After the launch on Sunday I spent a couple days working through the final rigging for the mainsail and getting a few more small daysails in to test the setup properly.
It was a real pleasure to have all the blocks I made fitted and feel like the proportions I chose were appropriate.
It all came together nicely for the maiden shakedown daysail on Wednesday.
Everything went quite well except that the centreboard was quite tight in the centreboard well when I tried to lower it. It would appear that the extra layers of paint on top of the graphite epoxy finish might have been a little superfluous and causing me grief.
So I removed the thwart to get the centreboard out the next day and saw exactly where it was a touch too wide.
knowing that these parts are well hidden and have lots of epoxy coats. I sanded down the paint and re-installed it in the centreboard well.
I’m now ready for the planned first voyage out to go camping in Howe Sound on Friday with the family.
My friends Justin and Anne-Sophie have been working feverishly over the last few weeks to launch their two person Merry Wherry. They named it “Ohé Matelot”.
My daughter was particularly excited to be part of the inaugural launch. She helped roll the boat down from the Grin technologies headquarters down to the water at Hinge island park on the south shore of False Creek.
The most impressive things were the beautiful four part paint scheme of the hull and the LED lights imbedded in the hollow cedar and fir oars.
“Ohé Matelot” comes from a French song that all children learn
One thing I noticed participating in the launch was that although the sea wall brings people close to the water it keeps us high above the high tide line and in most places separates people from the intertidal zone. Hinge park is one of the few places in False Creek where one has access to the water. I think there is an opportunity to provide more access to the water and opportunities to launch small watercraft on the water’s edge in False Creek.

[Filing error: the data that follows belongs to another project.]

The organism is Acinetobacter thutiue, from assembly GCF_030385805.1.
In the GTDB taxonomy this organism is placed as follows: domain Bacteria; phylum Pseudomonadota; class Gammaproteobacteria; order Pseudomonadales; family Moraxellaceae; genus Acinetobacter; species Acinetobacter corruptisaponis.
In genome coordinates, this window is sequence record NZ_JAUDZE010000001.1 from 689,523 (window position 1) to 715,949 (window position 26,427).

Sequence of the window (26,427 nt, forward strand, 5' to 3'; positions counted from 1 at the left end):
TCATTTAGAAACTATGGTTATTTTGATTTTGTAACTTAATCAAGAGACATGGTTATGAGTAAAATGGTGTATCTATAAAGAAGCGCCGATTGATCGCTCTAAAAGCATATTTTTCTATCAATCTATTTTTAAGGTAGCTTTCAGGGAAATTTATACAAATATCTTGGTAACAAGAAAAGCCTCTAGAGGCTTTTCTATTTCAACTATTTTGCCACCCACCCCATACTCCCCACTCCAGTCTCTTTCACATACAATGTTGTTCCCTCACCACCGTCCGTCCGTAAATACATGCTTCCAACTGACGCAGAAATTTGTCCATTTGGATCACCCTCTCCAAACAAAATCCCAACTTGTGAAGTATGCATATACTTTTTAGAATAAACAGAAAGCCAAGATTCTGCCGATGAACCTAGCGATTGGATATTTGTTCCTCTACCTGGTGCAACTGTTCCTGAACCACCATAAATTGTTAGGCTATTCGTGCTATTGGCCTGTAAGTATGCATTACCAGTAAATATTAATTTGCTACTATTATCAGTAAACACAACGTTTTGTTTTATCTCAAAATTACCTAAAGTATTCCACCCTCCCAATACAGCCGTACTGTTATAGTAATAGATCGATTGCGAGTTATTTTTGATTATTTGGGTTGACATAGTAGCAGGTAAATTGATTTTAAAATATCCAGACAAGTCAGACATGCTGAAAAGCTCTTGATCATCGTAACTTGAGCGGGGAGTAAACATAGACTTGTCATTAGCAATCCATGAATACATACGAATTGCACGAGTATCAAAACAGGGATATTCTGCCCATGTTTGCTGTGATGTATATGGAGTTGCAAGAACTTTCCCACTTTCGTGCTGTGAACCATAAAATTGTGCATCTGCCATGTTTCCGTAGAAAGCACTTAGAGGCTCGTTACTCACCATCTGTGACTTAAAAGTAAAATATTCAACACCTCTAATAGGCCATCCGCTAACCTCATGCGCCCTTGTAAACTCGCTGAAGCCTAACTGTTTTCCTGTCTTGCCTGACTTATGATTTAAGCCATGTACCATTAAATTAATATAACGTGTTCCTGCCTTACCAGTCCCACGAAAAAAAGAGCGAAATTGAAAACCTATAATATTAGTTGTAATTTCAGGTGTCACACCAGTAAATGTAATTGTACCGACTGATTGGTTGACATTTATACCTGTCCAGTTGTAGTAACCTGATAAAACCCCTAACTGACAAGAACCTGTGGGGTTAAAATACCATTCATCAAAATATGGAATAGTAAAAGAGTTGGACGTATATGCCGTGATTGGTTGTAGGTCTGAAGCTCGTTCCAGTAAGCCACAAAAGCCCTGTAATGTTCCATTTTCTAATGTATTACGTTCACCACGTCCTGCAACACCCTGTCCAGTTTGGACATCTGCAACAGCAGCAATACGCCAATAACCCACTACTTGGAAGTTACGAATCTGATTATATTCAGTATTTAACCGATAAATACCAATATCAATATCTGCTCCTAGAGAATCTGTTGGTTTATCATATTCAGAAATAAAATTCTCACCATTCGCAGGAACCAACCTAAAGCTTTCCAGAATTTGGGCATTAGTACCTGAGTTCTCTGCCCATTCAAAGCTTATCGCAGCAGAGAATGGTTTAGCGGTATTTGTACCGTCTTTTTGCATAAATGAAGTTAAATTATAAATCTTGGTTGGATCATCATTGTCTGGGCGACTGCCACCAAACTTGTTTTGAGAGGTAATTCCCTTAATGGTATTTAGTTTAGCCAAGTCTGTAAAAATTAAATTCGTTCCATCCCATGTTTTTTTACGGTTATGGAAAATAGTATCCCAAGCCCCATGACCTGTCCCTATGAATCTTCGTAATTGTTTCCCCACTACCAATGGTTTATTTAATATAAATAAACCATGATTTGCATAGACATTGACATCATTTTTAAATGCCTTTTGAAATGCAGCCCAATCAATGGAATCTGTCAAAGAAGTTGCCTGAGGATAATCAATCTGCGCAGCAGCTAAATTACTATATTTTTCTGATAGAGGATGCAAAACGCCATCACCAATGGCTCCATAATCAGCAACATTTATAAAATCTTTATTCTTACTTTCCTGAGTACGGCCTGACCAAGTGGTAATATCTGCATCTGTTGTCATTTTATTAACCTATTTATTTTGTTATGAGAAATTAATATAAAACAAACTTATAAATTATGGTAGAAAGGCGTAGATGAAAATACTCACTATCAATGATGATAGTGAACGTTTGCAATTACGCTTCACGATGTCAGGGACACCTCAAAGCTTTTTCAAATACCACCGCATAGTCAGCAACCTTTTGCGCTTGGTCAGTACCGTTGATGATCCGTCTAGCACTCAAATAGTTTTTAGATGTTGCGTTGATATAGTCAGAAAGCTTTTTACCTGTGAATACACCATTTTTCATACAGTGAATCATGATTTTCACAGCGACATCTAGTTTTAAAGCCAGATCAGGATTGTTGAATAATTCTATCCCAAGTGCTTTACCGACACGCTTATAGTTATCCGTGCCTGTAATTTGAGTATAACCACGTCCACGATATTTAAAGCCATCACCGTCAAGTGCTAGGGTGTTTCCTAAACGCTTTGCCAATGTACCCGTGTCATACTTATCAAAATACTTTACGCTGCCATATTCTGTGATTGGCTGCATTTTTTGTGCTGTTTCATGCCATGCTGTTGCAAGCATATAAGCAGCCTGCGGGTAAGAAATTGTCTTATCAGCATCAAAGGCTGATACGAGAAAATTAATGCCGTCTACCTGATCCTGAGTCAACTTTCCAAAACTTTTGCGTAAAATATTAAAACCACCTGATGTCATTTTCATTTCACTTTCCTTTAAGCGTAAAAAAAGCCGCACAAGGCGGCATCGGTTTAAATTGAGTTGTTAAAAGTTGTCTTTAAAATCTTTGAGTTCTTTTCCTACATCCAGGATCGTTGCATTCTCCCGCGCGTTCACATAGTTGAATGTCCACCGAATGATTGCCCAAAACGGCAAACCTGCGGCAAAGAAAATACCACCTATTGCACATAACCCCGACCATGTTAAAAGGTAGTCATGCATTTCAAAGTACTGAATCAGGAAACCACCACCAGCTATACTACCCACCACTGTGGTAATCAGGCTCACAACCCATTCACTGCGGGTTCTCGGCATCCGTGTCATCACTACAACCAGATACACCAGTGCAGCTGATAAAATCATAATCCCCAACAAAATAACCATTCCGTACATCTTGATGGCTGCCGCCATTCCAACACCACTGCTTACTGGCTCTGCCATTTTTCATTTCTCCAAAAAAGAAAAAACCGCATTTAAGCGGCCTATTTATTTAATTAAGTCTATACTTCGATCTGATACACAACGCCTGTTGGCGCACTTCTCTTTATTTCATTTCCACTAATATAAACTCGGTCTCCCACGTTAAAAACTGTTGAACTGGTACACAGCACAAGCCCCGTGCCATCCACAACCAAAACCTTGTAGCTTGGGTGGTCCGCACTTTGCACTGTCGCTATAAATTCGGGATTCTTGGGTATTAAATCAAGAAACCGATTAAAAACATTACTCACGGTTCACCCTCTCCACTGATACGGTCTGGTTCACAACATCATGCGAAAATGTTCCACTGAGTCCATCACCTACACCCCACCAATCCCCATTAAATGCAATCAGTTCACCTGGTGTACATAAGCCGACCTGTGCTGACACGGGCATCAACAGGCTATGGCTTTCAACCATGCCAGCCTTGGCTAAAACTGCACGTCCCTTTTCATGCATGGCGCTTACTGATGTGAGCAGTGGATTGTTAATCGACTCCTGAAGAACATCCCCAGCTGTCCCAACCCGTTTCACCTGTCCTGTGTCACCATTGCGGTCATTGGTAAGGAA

The idea has been brewing in my mind for many years. I’ve been pondering a way to reconcile my love of simple self propelled travelling with having two young children. I want to be able to share the experiences, while not inoculating them from every wanting to do it again when they are older. So my wandering mind has settled on a plan that will satisfy many requirements.
I would like to build a small wooden sailboat.
Seaworthy enough to sail up and down the inside passage from Vancouver to Cortez Island and maybe even up the inside passage up to the Broughton Archipelago or Prince Rupert.
Capable of taking my whole family with camping equipment and food for several days
Able to sail in light to strong winds
Able to be rowed comfortably by one or two people when there is no wind.
Capable to accommodate sleeping aboard when in still water with a canvass boom tent and plenty stowage for equipment and food.
Beachable, so that people and equipment can easily be brought to shore in remote locations.
Can be stored on trailer on land or in the water
A small motor well or mount when conditions and distances warrant.
So these parameters in themselves do narrow down the possibilities somewhat. But the key determinants of narrowing it down to a smaller list might be the subjective design qualities. The intangible special sauce that mixes function and form into a beautiful seaworthy sailboat. The final element is one of size, how small is too small for a family of four? Would an open boat on a typically rainy west coast day be too miserable for my family? Does the boat have to have a cabin or could we manage without?
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